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Break Every Chain: Troup County Addiction Recovery Revival

Break Every Chain: Troup County  Addiction Recovery Revival

Break Every Chain: Troup County Addiction Recovery Revival

Addiction is becoming rapid in Troup County as well as around the world. Crimes are being committed because of the need of money to supply this addiction. Addicts will steal from friends, family and strangers. This is a serious problem in our county and a group is coming together to help raise awareness and help those in need.

Many think there is a big meth problem in LaGrange. That is only part of the addictions here. Pills such as oxycodone, hydrocodone, and others have become a big issue in Troup County and just as dangerous as meth.

On November 14 at 6:00 pm, the first ever Break Every Chain: Troup County Addiction Revival, is a community wide effort to develop a solution to the substance abuse issues here. The event will take place in Downtown LaGrange Square. There will be live music, and 808 Ministries will be leading the worship, and testimonies from people who have overcome their addiction.

You are invited to stand up as a community to break the chains of addiction that bind this county and the surrounding counties. This event is to raise awareness about addiction. There will also be a chain breaking ceremony to help people symbolically shatter the grip of whatever addiction may have a hold on them.

Special guest speakers for the event include Troup County Sheriff James Woodruff, Michelle Bedingfield from Harmony House, Kim Neese from Counseling Services, Emmaus Women’s Shelter, Jimmy Pruitt from Reformer's Unanimous, and Wanda Walker of Troup Transformation. Also there to speak on behalf of the children in foster care is Candi Gibson of Twin Cedars.

Celebrate recovery will be present. Heard County DA's office will be there, support from several local churches, the LaGrange Police Department, and much more.

There were several Break Every Chain: Troup County Addiction Recovery Revival

donations which will make this event possible. Donations were made by Mudcreek Graphics-Banner, PC Screen Printing-Flyers, and Ragan Grading-restroom facilities. Troup Co DUI Court Judge Jeanette Little is offering credits to clients for attendance. Alan Slaghenhaupt from City of LaGrange has donated his sound equipment and his time and EDA has agreed to let us use their screen.

B and E happy hoppers has donated tables, chairs, and tents while Rosemont Elementary school students have provided the paper chains. Chic-fil-a has donated door prizes. Kasie Camp designed the fliers.

There is has also been a lot of help from Camp’s family and friends such as such as Anita Hewett, Alan Aldridge, Julie Homan, and Nancy & Charles Wardlaw. A lot of people are helping pull this event together.

There will be seven testimonies from recovering addicts that the Lord has set free. Kelly Camp, which just happens to be organizing this event is one of the recovering addicts which will give her testimony.

Camp started drinking alcohol at the age of 11, but it didn’t stop there. By the time she was 13, she was addicted to meth and started making it. Other testimonies will be given by Anita Hewett, Katie Baker, Britney McNair, April Baek, Tim Moncus, Ruben Lopez, James Rimmer, Roy Fowler, Stacy Echols, and Michael Moat.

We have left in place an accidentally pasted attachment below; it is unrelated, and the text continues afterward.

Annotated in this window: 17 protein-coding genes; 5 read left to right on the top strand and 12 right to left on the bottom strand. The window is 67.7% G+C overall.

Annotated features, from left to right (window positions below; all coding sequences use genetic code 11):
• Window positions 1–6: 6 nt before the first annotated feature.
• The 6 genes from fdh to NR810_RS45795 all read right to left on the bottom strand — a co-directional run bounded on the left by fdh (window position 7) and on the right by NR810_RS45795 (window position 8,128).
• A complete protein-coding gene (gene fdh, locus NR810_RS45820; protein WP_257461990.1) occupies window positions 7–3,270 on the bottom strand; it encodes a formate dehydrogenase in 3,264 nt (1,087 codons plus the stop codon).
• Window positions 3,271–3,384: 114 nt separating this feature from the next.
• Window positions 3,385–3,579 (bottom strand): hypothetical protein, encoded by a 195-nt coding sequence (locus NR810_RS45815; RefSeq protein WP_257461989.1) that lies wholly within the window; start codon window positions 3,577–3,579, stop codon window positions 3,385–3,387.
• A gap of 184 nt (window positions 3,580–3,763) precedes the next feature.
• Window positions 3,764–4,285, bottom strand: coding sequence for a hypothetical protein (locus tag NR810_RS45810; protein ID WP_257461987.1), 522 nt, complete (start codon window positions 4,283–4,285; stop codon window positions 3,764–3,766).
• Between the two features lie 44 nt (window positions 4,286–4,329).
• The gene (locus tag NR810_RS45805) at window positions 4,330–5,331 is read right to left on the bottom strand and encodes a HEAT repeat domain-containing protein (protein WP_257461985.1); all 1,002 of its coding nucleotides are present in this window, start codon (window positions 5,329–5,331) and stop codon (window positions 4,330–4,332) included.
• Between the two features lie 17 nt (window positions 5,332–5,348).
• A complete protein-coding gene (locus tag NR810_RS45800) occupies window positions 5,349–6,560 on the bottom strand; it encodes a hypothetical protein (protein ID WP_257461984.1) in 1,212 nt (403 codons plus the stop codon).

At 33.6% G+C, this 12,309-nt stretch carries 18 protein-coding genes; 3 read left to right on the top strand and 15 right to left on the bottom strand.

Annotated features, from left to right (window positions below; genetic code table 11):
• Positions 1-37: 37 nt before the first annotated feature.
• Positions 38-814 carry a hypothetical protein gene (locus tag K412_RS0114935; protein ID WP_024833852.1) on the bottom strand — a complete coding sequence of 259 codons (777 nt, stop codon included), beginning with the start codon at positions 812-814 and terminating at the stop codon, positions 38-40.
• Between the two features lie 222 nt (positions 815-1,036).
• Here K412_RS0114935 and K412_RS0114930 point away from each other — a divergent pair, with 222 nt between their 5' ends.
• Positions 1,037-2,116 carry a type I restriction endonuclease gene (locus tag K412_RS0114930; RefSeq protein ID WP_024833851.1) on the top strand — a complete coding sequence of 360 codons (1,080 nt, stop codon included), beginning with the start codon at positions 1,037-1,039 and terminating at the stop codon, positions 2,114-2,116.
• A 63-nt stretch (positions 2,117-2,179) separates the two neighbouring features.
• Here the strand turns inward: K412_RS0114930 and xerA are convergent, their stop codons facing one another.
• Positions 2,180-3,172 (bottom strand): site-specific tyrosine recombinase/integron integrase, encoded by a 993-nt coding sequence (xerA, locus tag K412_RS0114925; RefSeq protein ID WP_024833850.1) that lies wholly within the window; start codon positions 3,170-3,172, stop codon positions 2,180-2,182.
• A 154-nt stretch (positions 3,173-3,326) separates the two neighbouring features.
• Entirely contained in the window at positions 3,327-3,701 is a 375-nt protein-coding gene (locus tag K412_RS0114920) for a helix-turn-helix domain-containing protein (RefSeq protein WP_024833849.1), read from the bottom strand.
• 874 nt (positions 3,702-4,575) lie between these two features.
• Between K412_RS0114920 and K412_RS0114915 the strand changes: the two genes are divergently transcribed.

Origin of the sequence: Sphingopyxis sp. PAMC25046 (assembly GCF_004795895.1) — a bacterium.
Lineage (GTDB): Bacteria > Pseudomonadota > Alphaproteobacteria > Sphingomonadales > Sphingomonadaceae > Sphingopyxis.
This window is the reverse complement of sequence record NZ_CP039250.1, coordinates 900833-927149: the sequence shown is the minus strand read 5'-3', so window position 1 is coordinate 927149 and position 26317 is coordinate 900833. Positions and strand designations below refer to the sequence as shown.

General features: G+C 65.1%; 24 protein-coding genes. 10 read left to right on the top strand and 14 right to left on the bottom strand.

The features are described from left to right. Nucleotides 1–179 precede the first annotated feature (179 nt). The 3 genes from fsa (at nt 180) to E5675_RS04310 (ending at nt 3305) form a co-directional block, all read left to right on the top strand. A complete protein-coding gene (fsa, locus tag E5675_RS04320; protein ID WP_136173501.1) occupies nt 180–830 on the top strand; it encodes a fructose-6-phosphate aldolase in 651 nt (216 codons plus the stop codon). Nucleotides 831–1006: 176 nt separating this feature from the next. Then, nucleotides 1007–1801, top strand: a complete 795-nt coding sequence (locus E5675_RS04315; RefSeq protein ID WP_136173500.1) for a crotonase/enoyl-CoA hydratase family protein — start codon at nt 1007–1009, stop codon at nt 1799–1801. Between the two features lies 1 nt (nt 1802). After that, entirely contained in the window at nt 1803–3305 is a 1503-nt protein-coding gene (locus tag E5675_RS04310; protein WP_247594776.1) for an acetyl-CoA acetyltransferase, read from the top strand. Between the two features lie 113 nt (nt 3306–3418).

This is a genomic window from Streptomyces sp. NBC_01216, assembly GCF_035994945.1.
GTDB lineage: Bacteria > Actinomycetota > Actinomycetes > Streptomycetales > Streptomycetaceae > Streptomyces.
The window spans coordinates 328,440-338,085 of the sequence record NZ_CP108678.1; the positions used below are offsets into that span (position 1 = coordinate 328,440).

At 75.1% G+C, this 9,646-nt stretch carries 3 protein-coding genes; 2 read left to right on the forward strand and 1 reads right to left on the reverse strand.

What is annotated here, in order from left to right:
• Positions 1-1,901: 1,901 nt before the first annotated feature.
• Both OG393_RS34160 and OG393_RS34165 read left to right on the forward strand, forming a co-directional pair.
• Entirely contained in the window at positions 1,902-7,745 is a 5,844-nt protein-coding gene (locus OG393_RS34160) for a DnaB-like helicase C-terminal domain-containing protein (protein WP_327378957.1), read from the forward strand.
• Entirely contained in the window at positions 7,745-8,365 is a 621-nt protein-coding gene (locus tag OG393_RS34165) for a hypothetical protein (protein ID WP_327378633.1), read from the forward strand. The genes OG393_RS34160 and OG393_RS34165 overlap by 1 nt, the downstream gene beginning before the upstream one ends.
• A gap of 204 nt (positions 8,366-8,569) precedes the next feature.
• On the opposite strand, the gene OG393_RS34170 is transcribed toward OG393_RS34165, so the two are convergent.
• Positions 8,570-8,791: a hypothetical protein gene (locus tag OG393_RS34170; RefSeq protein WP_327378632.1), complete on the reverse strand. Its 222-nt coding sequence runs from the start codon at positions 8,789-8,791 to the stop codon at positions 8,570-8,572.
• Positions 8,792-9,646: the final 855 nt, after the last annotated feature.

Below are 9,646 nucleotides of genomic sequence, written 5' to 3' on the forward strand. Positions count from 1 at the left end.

“When I was a teenager, I would do whatever drug was put in front of me,” says Camp. “Heavily. I had my first child when I was 17. At 19, I was pregnant with my second child, had a 2 year old son, and 11 felony charges.”

Camp relapsed several times after going to treatment centers. At age 25, she went back into treatment and stayed for a year. After being sheltered in the center then going back out into the world she relapsed again.

“I would lie, go to churches and get them to take up love offerings for me,” says Camp. “My kids would find me overdosed. My mother was always on pins and needles, expecting to find me dead every day.”

Camp knew she wouldn’t survive like this.

When Camp became pregnant with her third child, her kids were 10 and 12. She stated things were turning around. She wanted to live and survive for her baby. She got engaged to her baby’s father, but four days before the wedding she ran away and relapsed again.

Camp ended up back in jail with more felonies which brought her total felonies to 16. The judge was not happy and jailed her without bond.

“I came home last October and started drinking a lot,” says Camp. “Got DUI’s. I gave guardianship of my daughter to my ex-mother in law.”

On September 16, 2015, Camp walked out of jail for the 13th time, with 19 felonies on her record. She walked out of the jail barefoot and had nothing. Camp knew something was different this time.

“I had never really believed in God before,” says Camp. “But he spoke to me. He said ‘I have a different plan for your life than this cell. I knew that whatever I had to face on the other side, no matter how painful, God had better. I wanted to live, and see what better was, and so far, His better is SO MUCH better than any high.”

Soon after her release, Camp heard about a treatment center wanting to come to LaGrange. She started praying that God would help them.

Kelly’s spiritual mentor, Ms. Wanda Walker, had attended the meeting about the prospect of the new facility. When she got out of the car, she was humming “Break Every Chain”. They knew that would be the name that would bring Kelly and her friends together.

Camp stated, “It’s going to be EPIC!!!! I am so excited and hope to see everyone there.”

Tabitha Cardwell Staff Writer

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